For the past 15 years I have been photographing my relatives farm in Germany creating a large body of work. My images tell the story of my family, the farm itself, the landscape surrounding it and all the nuances and effects of how modern technology has drastically altered the lifestyle of a “small farm.” 

Last year, I met a woman named Elisabeth whose grandmother, Hilma Ljung, was from the small Swedish farm town of Svalöv and took numerous photographs of her family and farm between 1910-1925. Elizabeth told me about the 100 or so glass plate negatives that she had and asked me if I would be interested in them. Upon looking at them, I could instantly visualize what my relatives farm in Germany may have looked like during that era. This was so special to me.

What really caught my attention was that they were gelatin dry plate glass negatives. This form of photography is somewhat unique and not all that common. One of the main reasons glass plate negatives mostly disappeared from the consumer market was because of the introduction of the much more user friendly, less fragile gelatin silver negative on celluloid roll film.

Prior to 1903 when the invention of what we know today as film (gelatin silver negative), photographic emulsion was made on glass plates. There were two formats. The wet plate collodion, discovered in 1851 by British inventor Frederick Scott Archer, and the gelatin dry plate negative discovered in 1871 by Richard Leach Maddox. Both of these glass plate formats have a light sensitive emulsion that is attached to the glass plate with a binder.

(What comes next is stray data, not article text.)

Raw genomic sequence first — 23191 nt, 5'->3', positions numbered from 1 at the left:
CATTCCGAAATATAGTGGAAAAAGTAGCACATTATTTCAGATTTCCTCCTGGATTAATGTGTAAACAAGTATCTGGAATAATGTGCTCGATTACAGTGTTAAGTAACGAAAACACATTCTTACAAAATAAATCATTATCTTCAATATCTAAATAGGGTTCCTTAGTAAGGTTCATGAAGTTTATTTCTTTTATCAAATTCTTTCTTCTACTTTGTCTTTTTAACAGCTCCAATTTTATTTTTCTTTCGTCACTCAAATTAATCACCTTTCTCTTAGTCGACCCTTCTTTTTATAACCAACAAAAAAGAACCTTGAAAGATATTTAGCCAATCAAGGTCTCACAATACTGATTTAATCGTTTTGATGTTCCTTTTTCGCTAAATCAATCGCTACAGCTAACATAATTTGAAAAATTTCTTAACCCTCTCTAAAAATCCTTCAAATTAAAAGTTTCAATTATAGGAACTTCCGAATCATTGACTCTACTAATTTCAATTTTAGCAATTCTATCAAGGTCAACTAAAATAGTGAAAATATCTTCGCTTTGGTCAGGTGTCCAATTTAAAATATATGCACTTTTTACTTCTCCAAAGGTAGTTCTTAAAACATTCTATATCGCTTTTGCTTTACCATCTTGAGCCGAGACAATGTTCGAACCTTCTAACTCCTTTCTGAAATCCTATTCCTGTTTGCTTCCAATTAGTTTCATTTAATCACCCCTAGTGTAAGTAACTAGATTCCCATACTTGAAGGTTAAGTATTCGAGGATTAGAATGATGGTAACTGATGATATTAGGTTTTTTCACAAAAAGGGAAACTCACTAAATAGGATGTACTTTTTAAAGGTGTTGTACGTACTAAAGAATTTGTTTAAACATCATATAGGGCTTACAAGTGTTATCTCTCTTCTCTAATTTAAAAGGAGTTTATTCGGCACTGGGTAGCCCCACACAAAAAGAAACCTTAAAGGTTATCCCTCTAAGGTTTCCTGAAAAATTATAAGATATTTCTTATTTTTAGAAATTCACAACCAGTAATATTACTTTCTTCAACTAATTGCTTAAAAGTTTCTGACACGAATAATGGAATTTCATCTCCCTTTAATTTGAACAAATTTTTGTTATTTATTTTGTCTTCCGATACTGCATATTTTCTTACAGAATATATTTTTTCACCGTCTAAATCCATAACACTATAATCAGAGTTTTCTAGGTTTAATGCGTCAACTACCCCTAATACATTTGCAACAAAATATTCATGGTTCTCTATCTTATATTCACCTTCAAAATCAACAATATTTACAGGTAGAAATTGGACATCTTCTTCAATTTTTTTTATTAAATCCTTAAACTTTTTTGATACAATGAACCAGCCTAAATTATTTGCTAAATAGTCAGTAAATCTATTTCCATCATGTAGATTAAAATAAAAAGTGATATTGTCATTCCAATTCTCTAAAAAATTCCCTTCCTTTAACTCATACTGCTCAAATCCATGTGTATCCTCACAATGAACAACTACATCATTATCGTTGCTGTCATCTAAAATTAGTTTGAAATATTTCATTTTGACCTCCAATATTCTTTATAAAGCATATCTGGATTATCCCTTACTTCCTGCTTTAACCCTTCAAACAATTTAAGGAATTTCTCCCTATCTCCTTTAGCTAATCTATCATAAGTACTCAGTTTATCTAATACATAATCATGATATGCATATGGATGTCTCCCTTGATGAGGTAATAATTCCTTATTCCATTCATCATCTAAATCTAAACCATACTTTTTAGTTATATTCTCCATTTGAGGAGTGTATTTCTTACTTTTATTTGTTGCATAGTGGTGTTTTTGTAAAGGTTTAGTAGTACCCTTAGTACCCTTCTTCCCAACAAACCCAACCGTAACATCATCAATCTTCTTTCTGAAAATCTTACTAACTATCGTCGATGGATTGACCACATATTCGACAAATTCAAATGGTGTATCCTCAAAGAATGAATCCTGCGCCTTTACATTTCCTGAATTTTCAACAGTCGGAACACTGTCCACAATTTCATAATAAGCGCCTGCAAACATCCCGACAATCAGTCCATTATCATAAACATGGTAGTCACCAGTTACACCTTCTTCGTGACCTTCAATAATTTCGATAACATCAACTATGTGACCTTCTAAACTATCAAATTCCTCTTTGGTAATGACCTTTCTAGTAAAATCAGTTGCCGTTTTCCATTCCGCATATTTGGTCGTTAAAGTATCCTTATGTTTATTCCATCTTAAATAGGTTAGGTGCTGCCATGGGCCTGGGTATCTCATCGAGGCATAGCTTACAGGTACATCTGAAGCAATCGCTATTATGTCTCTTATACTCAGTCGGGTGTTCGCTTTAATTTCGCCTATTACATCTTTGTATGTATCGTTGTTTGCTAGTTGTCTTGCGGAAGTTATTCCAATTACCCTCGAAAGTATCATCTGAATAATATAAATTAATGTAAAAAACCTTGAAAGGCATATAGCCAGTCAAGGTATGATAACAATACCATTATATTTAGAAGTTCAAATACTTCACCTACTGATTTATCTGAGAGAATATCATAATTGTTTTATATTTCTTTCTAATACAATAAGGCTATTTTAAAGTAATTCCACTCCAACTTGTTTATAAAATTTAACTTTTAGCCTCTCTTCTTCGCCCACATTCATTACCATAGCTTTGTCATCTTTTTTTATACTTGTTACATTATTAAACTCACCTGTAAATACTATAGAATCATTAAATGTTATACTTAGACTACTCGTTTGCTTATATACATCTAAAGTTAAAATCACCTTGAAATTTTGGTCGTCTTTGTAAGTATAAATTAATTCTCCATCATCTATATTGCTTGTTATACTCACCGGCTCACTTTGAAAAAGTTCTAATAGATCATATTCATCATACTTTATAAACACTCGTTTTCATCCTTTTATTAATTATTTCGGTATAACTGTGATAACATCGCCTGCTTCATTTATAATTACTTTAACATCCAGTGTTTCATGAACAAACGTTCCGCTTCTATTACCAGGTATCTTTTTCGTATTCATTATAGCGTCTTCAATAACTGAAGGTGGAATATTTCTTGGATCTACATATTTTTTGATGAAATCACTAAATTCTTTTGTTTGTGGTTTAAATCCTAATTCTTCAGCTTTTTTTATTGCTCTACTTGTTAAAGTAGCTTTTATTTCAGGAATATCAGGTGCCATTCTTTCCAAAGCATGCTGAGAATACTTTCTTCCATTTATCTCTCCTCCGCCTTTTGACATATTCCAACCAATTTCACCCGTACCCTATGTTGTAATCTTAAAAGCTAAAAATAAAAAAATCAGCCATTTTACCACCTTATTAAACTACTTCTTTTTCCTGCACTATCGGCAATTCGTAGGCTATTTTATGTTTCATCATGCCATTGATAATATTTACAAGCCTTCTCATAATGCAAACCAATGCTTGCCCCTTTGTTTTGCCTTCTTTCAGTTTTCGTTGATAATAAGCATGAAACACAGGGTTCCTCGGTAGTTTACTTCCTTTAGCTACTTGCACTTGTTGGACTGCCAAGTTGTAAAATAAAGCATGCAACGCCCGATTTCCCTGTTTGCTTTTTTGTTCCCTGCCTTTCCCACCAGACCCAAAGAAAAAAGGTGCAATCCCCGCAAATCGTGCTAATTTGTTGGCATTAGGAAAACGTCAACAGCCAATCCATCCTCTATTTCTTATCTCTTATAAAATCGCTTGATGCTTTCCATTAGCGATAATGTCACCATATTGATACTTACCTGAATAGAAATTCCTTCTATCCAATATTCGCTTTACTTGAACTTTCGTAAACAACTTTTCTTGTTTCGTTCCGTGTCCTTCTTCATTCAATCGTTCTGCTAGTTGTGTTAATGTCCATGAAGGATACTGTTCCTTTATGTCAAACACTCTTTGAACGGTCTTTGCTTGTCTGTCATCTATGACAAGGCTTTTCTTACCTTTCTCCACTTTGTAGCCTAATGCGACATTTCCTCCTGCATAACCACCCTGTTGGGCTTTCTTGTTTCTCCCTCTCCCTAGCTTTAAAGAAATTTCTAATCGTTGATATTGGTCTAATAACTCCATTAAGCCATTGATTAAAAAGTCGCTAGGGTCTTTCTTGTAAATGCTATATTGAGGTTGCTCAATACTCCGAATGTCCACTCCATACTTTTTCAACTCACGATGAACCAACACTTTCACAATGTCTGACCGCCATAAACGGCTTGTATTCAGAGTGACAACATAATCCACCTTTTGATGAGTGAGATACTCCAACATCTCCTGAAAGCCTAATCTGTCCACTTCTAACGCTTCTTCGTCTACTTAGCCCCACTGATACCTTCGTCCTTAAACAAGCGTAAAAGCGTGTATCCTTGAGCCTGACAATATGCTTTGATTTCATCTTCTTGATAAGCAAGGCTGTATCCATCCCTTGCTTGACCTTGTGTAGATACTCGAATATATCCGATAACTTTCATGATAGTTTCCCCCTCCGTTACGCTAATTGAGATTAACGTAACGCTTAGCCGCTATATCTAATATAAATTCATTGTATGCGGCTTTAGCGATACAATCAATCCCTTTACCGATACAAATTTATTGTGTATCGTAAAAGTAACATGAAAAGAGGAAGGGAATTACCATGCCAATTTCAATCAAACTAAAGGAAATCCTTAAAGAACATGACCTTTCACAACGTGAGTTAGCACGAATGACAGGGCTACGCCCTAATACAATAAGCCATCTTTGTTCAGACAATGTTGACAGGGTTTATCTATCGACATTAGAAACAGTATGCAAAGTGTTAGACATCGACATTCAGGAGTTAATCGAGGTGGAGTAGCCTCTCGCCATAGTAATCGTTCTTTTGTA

I am currently in the process of combining these two special bodies of work. It is a beautiful story. A sad story. An important story. And a story I am eager to share with you all. 

Below are a few images from Elisabeth’s grandmother Hilma Ljung and myself. The above image and the first 3 images are from Hilma and the last 4 are mine. 

Horse and Cart
Helping Rake the Field
Women and Child
Jens Walking out of Barn
Upper Barn.jpg
Onkel Udo
Jens und Udo